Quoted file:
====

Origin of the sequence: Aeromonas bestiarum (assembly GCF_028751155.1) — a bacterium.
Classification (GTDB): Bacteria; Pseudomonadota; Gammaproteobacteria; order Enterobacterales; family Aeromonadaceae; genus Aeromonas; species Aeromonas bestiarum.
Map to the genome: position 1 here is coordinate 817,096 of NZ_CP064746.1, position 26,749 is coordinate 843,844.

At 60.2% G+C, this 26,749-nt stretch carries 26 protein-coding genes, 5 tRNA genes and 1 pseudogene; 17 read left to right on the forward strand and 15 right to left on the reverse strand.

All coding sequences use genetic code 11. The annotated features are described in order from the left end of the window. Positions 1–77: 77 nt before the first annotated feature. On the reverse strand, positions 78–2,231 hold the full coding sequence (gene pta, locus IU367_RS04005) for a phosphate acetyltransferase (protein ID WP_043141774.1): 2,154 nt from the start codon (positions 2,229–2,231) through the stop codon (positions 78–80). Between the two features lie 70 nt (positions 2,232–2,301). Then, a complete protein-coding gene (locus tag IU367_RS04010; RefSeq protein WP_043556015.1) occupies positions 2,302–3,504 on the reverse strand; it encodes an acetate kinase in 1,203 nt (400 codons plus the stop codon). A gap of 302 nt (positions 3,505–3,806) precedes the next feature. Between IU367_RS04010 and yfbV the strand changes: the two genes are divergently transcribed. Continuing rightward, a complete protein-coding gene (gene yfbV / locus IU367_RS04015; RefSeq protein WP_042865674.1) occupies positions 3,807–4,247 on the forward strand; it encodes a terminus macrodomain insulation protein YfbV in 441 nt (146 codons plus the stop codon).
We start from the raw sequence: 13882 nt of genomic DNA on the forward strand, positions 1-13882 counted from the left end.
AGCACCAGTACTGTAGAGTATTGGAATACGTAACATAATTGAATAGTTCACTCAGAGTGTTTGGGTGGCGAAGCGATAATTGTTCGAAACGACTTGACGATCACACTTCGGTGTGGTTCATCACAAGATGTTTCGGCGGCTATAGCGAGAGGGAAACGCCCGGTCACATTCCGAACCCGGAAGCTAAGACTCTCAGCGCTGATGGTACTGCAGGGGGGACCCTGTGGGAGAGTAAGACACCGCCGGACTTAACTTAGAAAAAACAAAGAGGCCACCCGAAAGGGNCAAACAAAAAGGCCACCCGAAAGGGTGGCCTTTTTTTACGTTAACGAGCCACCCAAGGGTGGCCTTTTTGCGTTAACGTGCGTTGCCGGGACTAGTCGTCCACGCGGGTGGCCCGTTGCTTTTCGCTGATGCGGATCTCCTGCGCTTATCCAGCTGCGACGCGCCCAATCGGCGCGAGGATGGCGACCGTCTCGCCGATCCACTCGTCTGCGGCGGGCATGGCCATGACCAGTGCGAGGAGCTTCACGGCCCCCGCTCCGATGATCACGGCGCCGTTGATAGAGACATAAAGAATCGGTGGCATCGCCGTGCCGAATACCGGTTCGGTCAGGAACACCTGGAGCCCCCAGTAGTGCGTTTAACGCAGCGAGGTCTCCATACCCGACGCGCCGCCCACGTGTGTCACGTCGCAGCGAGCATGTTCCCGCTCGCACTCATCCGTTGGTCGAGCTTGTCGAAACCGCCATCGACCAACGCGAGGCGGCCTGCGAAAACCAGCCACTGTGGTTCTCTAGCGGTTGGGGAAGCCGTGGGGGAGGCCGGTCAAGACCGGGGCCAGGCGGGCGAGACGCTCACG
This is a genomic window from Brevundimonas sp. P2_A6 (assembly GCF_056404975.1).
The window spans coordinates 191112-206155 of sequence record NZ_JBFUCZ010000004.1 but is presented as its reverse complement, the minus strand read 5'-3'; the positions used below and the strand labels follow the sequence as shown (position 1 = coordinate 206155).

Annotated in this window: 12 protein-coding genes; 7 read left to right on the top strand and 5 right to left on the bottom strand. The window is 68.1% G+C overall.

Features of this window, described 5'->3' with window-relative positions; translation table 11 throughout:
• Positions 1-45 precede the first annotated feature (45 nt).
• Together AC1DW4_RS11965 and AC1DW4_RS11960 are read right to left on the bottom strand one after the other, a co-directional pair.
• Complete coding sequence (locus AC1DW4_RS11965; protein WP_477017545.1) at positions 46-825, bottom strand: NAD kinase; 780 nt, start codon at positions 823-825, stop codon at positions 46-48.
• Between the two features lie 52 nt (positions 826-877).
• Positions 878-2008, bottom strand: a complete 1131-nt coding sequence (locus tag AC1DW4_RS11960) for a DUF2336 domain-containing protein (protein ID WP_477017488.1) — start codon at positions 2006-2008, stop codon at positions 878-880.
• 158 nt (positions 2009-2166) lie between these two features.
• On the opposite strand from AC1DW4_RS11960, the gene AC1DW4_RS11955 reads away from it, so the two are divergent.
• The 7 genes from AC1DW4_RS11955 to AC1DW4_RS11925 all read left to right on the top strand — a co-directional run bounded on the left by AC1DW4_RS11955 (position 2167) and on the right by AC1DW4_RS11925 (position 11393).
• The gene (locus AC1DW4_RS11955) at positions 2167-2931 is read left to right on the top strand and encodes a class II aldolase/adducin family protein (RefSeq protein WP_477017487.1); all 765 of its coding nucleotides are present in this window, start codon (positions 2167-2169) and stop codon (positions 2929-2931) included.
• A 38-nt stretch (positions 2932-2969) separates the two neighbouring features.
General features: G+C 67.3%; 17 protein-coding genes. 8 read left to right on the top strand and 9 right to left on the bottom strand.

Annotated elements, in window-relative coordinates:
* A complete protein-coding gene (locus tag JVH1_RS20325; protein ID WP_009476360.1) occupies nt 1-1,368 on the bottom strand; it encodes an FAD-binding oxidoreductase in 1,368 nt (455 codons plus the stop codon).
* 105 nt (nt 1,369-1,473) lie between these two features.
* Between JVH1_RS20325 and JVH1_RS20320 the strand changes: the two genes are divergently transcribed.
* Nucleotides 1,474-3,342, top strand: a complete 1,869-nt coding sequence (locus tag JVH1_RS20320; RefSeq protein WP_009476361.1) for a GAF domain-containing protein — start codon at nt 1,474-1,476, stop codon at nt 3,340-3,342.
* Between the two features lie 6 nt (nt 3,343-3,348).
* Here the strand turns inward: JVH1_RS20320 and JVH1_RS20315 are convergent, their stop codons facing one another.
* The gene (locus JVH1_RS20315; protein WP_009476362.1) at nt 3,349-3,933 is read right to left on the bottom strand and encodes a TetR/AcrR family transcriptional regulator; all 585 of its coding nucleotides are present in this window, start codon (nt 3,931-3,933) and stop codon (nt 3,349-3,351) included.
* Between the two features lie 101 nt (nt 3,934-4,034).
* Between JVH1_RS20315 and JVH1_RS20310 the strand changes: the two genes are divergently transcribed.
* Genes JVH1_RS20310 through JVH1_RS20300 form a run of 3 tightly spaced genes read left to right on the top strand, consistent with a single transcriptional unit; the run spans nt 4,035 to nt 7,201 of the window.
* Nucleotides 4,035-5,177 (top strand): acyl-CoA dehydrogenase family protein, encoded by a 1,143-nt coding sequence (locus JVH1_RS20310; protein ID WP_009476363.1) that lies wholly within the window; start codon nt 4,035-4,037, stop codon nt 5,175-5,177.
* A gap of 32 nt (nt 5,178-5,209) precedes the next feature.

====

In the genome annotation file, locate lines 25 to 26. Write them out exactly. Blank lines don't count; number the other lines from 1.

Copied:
* 105 nt (nt 1,369-1,473) lie between these two features.
* Between JVH1_RS20325 and JVH1_RS20320 the strand changes: the two genes are divergently transcribed.